Pilgrim Road Blog Photo

Pilgrim Road Blog Photo

Tuesday, November 25, 2014

Fairy Tales: Way More Truth Than The 6 O'Clock News

 “A myth is something that never happened but is always true.”  Joseph Campbell

Smitty and I starting watching a new show on Netflix on the recommendation of his twin brother.  At first, I was summarily unimpressed, but now the darn things has its tentacles in me and as my kids would say, "I'm done for."  I should have known.  I'm a sucker for a fantasy, a fairy tale...in fact, any great story with mythological undertones.  These type of stories always awaken in me, and I think in most people, the reality behind the myth.  That's why they continue to have power even here in the cynical, fact driven, materialistic 21st century.  Truth is wired into us, and fairy tales are like alarm clocks that startle us out of our drowsy day to day and poke at something deep within us...the sleeping giant of the Real Reality.

My husband would kill me if I gave away anything substantial about "Once Upon a Time", the Disney produced series set in the pretend town of Storybrook, Maine.  I've been trained lo these 26 years of marriage to respect the sacredness of the secret, and never to be the spoiler.  So I'll tread carefully and just say that the premise here is as follows:

All your favorite, classic fairy tale folks are living in their enchanted world, when through a variety of hurts, sufferings and downright meanness, a wicked queen gets really mad and conspires to ruin the lives and loves of every happy person in the kingdom.  So she sends them to a place where they won't remember their life (this is the curse), but all retain a feeling of loss and longing.  The brave and beautiful prince and princess have one chance to save their newborn daughter who is destined to rescue all of them from the curse.  But it means losing her, not knowing where she is, and remembering her no more.  Anyway, that's the gist.

Every fantasy I've ever read, watched or acted in has always impacted me in this same strange way: they have made me consider the bigger picture, to see people as more wonderful and complex, and to long for the day when the happy ending will come.  Of course, no fairy tale is true, but they open a window to the truth behind them all.  You can't get too linear here...the allegories break down, the metaphors aren't perfect - but there is no doubt that there in the evil queen's wholesale desire to destroy happiness, there in the sacrifice of the Prince for his bride, there in the turning of the wooden boy into a real boy - there are undeniable cosmic truths.

Somebody reading this right now is no doubt thinking I need a little rest in one of those houses with lots of rocking chairs on the front porch and people who talk softly while they hand you your medication.  

Still, the thing has haunted me since I was a little girl. When the elves came to help the poor shoemaker, I wanted to find a way to help someone who was sad.  Hansel and Gretel made a fierce protectiveness rise up in me for my younger brothers.  And that Little Mermaid, she made me dream of a world so different from my own, where I could breath underwater and explore the deep blue sea.  (There was no little mermaid movie then, and the real story actually has some dark corners...but that's all part of the truth too.)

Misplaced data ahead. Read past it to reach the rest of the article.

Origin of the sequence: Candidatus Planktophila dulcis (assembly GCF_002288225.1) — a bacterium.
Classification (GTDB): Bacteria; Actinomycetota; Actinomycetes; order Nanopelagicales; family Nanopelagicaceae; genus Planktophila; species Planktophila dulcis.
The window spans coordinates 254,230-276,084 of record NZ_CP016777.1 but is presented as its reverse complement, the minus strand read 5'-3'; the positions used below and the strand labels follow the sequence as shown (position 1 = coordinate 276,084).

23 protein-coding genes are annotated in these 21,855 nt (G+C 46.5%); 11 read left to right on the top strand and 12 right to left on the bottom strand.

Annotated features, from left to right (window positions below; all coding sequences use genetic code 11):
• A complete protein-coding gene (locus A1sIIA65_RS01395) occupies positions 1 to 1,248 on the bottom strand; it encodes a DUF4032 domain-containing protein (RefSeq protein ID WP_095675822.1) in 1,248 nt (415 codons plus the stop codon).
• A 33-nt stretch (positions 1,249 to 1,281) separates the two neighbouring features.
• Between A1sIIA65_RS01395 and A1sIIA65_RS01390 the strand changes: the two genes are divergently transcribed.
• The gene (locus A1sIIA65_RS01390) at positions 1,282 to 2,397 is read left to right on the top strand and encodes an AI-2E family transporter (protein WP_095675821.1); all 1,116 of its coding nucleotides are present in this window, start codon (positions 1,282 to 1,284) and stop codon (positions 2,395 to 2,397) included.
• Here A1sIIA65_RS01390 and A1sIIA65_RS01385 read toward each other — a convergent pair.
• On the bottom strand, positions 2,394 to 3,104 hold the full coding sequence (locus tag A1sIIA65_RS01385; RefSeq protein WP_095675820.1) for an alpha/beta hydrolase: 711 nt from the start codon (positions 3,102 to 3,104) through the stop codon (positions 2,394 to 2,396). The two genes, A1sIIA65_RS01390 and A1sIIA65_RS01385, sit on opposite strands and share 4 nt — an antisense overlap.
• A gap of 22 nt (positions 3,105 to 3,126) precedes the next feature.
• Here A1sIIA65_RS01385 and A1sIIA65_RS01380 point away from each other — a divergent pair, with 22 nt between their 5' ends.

The Lord of the Rings speaks volumes to me from its fantasy world of Middle Earth, with the lofty themes of light, darkness, loyalty, friendship, failure, redemption and love.  It is here in these kinds of stories that we can find the truth.  Not fact, as Indiana Jones says in Raiders of the Lost Ark, but truth.

And the truth is this:  There is a real Kingdom.  And there is a real war going on right now for the souls of men.  And there are lots of people, beautiful, unique, precious people, sound asleep, ripe for the slaughter, unaware that there is more to this world than eyes can see and hands can touch.  There is an evil serpent, bent on destroying everything the King loves.  And he has duped and tempted and hurt every one of the King's people.  But the King is far more powerful than this wicked, diabolical destroyer, and has made the supreme sacrifice to buy us all back from the kingdom of darkness. He's actually sent His own dear Son into the very vault of the enemy, and allowed him to be killed, innocent though He is, for the sake of the world He loves.  In this true story, the power of evil is broken.  The only power that remains is that of guerrilla warfare, where enemy encampments still exist but are doomed to destruction.  And where those who haven't heard or believed in the victory are still acting as slaves. (Much like the southern slaves who hadn't heard the Civil War had emancipated them!)  

This is Reality.  It happens to take place in the mundane of everyday life.  But just like in the stories, Love is the great magic that breaks the curse.  The great love of Christ Jesus, the One and Only King of All, who sends his beloved into the darkness to pull out those trapped there.  He sends them with all the weaponry and power necessary, because He would never leave his children alone.  But He does demand we be brave.  And He does give us the honor of sharing in the deliverance. 

Once upon a time, a great King came to rescue you from a broken world, in order to create a new kingdom of righteousness and love.  He intends to take back the world lost by sin, and to give eternal joy to all in His kingdom.  But there are giants to take down first, and they come in the form of addictions, family problems, suicide, jealousy, unkindness, purposelessness, unbelief and a whole host of other enemies.  

Here's a spoiler. There's a happy ending. In the end, love wins.

Your friend on the pilgrim road,


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